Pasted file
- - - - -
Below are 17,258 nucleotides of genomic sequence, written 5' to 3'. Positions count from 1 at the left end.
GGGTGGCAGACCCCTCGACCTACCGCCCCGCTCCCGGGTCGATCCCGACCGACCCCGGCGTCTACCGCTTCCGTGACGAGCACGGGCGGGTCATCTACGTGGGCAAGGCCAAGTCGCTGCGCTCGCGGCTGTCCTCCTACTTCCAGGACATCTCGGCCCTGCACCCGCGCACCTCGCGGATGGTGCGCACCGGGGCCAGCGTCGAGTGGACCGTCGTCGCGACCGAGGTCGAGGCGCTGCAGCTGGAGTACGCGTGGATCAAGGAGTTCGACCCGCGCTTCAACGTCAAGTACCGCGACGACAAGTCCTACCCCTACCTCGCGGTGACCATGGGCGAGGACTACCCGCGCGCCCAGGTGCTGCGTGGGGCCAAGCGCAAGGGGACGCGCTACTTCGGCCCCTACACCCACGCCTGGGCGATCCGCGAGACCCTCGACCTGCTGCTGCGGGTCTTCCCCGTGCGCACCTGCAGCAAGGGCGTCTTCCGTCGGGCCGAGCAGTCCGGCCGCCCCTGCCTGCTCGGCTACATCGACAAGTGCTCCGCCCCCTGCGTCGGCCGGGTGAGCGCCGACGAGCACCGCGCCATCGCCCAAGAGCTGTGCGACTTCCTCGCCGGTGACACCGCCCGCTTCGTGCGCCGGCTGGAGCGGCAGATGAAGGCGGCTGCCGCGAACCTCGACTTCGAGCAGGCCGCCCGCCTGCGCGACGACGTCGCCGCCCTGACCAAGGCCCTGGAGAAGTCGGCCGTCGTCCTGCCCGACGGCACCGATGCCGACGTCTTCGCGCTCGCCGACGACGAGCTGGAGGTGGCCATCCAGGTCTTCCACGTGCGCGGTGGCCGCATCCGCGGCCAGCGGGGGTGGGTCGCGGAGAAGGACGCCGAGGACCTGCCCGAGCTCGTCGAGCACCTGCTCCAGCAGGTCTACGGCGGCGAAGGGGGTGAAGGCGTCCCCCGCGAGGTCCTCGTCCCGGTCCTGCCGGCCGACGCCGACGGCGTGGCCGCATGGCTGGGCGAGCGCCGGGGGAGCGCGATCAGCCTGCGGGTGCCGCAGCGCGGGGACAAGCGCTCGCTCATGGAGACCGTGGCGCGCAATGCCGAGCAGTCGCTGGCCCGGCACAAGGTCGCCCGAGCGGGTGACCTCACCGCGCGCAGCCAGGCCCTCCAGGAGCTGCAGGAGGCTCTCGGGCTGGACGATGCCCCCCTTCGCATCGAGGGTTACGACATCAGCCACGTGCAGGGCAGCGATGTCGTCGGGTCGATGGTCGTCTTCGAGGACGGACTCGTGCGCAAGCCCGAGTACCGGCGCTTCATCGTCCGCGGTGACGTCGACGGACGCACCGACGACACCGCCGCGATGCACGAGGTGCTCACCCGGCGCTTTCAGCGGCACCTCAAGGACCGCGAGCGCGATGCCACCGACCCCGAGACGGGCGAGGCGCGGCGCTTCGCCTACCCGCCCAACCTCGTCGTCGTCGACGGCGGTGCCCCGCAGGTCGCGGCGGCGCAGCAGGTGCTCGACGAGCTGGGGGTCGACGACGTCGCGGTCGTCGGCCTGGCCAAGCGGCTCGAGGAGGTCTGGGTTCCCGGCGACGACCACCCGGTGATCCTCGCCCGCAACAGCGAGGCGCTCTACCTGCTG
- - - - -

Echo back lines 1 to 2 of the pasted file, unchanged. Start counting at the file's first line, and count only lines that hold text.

Below are 17,258 nucleotides of genomic sequence, written 5' to 3'. Positions count from 1 at the left end.
GGGTGGCAGACCCCTCGACCTACCGCCCCGCTCCCGGGTCGATCCCGACCGACCCCGGCGTCTACCGCTTCCGTGACGAGCACGGGCGGGTCATCTACGTGGGCAAGGCCAAGTCGCTGCGCTCGCGGCTGTCCTCCTACTTCCAGGACATCTCGGCCCTGCACCCGCGCACCTCGCGGATGGTGCGCACCGGGGCCAGCGTCGAGTGGACCGTCGTCGCGACCGAGGTCGAGGCGCTGCAGCTGGAGTACGCGTGGATCAAGGAGTTCGACCCGCGCTTCAACGTCAAGTACCGCGACGACAAGTCCTACCCCTACCTCGCGGTGACCATGGGCGAGGACTACCCGCGCGCCCAGGTGCTGCGTGGGGCCAAGCGCAAGGGGACGCGCTACTTCGGCCCCTACACCCACGCCTGGGCGATCCGCGAGACCCTCGACCTGCTGCTGCGGGTCTTCCCCGTGCGCACCTGCAGCAAGGGCGTCTTCCGTCGGGCCGAGCAGTCCGGCCGCCCCTGCCTGCTCGGCTACATCGACAAGTGCTCCGCCCCCTGCGTCGGCCGGGTGAGCGCCGACGAGCACCGCGCCATCGCCCAAGAGCTGTGCGACTTCCTCGCCGGTGACACCGCCCGCTTCGTGCGCCGGCTGGAGCGGCAGATGAAGGCGGCTGCCGCGAACCTCGACTTCGAGCAGGCCGCCCGCCTGCGCGACGACGTCGCCGCCCTGACCAAGGCCCTGGAGAAGTCGGCCGTCGTCCTGCCCGACGGCACCGATGCCGACGTCTTCGCGCTCGCCGACGACGAGCTGGAGGTGGCCATCCAGGTCTTCCACGTGCGCGGTGGCCGCATCCGCGGCCAGCGGGGGTGGGTCGCGGAGAAGGACGCCGAGGACCTGCCCGAGCTCGTCGAGCACCTGCTCCAGCAGGTCTACGGCGGCGAAGGGGGTGAAGGCGTCCCCCGCGAGGTCCTCGTCCCGGTCCTGCCGGCCGACGCCGACGGCGTGGCCGCATGGCTGGGCGAGCGCCGGGGGAGCGCGATCAGCCTGCGGGTGCCGCAGCGCGGGGACAAGCGCTCGCTCATGGAGACCGTGGCGCGCAATGCCGAGCAGTCGCTGGCCCGGCACAAGGTCGCCCGAGCGGGTGACCTCACCGCGCGCAGCCAGGCCCTCCAGGAGCTGCAGGAGGCTCTCGGGCTGGACGATGCCCCCCTTCGCATCGAGGGTTACGACATCAGCCACGTGCAGGGCAGCGATGTCGTCGGGTCGATGGTCGTCTTCGAGGACGGACTCGTGCGCAAGCCCGAGTACCGGCGCTTCATCGTCCGCGGTGACGTCGACGGACGCACCGACGACACCGCCGCGATGCACGAGGTGCTCACCCGGCGCTTTCAGCGGCACCTCAAGGACCGCGAGCGCGATGCCACCGACCCCGAGACGGGCGAGGCGCGGCGCTTCGCCTACCCGCCCAACCTCGTCGTCGTCGACGGCGGTGCCCCGCAGGTCGCGGCGGCGCAGCAGGTGCTCGACGAGCTGGGGGTCGACGACGTCGCGGTCGTCGGCCTGGCCAAGCGGCTCGAGGAGGTCTGGGTTCCCGGCGACGACCACCCGGTGATCCTCGCCCGCAACAGCGAGGCGCTCTACCTGCTG